Understanding Pervasive Games for Purposes of Learning
Klaus P. Jantke
and Sebastian Spundflasch
Fraunhofer Institute for Digital Media Technology, Childrens Media Dept., Erich-K¨astner-Str. 1a, 99094 Erfurt, Germany
Ilmenau University of Technology, Institute of Media Technology, P.O. Box 100565, 98684 Ilmenau, Germany
Game Based Learning, Serious Games, Pervasive Games, Storyboarding.
Among the manifold of approaches to technology enhanced learning, game based learning is very attractive.
In game based learning, the technological systems employed for the purpose of learning are digital games.
Stand-alone serious games are rare. Games deployed for learning need to be embedded into suitable contexts.
A particular approach promising from certain didactic perspectives and driven by a variety of characteristics
of learning contents and training requirements is embedding those games into the surrounding physical world.
Games embedded into the physical world are called pervasive games. The ways of embedding are paramount.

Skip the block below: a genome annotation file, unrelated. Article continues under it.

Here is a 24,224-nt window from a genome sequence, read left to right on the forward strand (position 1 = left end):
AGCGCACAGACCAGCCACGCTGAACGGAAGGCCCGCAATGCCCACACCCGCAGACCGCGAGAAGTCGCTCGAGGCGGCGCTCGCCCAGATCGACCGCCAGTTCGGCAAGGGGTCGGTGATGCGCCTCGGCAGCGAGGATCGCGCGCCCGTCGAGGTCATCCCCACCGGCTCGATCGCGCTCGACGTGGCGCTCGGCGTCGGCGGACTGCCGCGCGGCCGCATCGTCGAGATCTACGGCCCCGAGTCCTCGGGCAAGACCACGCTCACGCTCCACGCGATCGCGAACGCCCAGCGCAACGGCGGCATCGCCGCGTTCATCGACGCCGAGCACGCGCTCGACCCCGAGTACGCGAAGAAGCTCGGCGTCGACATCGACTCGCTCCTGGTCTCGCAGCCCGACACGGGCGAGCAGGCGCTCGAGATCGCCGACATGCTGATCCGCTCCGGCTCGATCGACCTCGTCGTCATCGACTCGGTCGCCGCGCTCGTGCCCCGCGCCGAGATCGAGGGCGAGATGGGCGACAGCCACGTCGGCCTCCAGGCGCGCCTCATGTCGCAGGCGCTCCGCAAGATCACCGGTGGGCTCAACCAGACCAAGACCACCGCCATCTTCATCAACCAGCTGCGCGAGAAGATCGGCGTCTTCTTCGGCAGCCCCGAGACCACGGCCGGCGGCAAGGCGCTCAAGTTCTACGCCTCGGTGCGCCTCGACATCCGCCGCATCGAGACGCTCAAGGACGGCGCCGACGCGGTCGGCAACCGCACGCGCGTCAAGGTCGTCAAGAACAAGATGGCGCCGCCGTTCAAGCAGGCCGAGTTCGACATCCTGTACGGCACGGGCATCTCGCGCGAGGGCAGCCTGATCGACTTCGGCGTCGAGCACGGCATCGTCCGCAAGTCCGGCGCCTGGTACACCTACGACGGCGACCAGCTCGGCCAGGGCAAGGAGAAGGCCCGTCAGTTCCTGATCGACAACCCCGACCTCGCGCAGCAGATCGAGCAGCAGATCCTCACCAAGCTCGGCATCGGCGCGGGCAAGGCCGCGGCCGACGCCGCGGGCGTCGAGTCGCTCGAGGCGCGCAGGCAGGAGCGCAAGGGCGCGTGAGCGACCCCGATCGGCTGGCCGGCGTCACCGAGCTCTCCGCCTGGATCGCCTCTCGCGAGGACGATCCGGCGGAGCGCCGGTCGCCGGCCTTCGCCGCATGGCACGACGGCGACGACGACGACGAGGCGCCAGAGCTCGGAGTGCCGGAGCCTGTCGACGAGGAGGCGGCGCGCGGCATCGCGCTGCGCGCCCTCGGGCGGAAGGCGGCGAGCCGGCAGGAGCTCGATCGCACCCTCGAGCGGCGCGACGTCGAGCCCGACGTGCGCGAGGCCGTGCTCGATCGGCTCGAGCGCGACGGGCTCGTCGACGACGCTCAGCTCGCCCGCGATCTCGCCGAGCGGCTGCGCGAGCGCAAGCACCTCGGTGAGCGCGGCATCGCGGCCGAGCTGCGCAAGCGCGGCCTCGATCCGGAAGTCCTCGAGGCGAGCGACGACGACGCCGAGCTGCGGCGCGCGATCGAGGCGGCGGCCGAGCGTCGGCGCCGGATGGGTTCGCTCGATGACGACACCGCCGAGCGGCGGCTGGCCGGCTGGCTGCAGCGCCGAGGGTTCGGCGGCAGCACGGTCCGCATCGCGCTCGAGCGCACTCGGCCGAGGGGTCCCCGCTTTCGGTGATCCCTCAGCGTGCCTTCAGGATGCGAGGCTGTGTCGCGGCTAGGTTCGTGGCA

There have been numerous attempts to design and to implement pervasive games, in general, and to deploy
pervasive games for learning purposes, in particular. The majority of those pervasive games failed quite badly.
Storyboarding the interaction between the real world and the virtual world of a pervasive game reveals the
essential strengths and weaknesses of the game concept and allows for diagnosing didactic flaws of game play.
Beyond its diagnostic power, the approach supports the design of more affective and effective pervasive games.
Storyboarding is a methodology of anticipating human experience and, thus, a methodology of didactic design.
All of us–readers and authors of this manuscript–are
aware of the fact that so-called digital natives
other expectations when facing digital media than
their parents and teachers. Playful learning, whenever